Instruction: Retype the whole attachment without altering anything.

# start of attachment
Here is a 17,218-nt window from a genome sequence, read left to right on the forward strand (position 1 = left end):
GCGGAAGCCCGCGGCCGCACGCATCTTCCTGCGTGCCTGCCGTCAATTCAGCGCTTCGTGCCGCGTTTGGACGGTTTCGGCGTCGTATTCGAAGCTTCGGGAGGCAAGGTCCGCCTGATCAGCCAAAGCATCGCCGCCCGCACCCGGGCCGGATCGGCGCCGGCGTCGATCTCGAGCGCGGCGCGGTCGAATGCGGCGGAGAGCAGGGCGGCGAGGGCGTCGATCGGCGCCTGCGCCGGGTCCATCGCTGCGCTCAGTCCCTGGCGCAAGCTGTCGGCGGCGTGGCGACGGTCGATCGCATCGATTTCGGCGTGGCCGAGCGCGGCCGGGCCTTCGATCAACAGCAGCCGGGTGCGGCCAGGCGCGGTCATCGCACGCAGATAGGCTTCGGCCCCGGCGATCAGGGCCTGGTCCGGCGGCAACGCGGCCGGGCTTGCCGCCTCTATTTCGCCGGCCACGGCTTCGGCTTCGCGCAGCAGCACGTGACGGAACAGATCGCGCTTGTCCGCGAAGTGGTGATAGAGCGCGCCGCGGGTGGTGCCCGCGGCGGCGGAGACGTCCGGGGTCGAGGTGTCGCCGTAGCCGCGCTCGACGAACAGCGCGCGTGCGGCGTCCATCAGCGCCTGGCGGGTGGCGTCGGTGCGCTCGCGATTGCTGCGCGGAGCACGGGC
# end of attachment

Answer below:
Here is a 17,218-nt window from a genome sequence, read left to right on the forward strand (position 1 = left end):
GCGGAAGCCCGCGGCCGCACGCATCTTCCTGCGTGCCTGCCGTCAATTCAGCGCTTCGTGCCGCGTTTGGACGGTTTCGGCGTCGTATTCGAAGCTTCGGGAGGCAAGGTCCGCCTGATCAGCCAAAGCATCGCCGCCCGCACCCGGGCCGGATCGGCGCCGGCGTCGATCTCGAGCGCGGCGCGGTCGAATGCGGCGGAGAGCAGGGCGGCGAGGGCGTCGATCGGCGCCTGCGCCGGGTCCATCGCTGCGCTCAGTCCCTGGCGCAAGCTGTCGGCGGCGTGGCGACGGTCGATCGCATCGATTTCGGCGTGGCCGAGCGCGGCCGGGCCTTCGATCAACAGCAGCCGGGTGCGGCCAGGCGCGGTCATCGCACGCAGATAGGCTTCGGCCCCGGCGATCAGGGCCTGGTCCGGCGGCAACGCGGCCGGGCTTGCCGCCTCTATTTCGCCGGCCACGGCTTCGGCTTCGCGCAGCAGCACGTGACGGAACAGATCGCGCTTGTCCGCGAAGTGGTGATAGAGCGCGCCGCGGGTGGTGCCCGCGGCGGCGGAGACGTCCGGGGTCGAGGTGTCGCCGTAGCCGCGCTCGACGAACAGCGCGCGTGCGGCGTCCATCAGCGCCTGGCGGGTGGCGTCGGTGCGCTCGCGATTGCTGCGCGGAGCACGGGC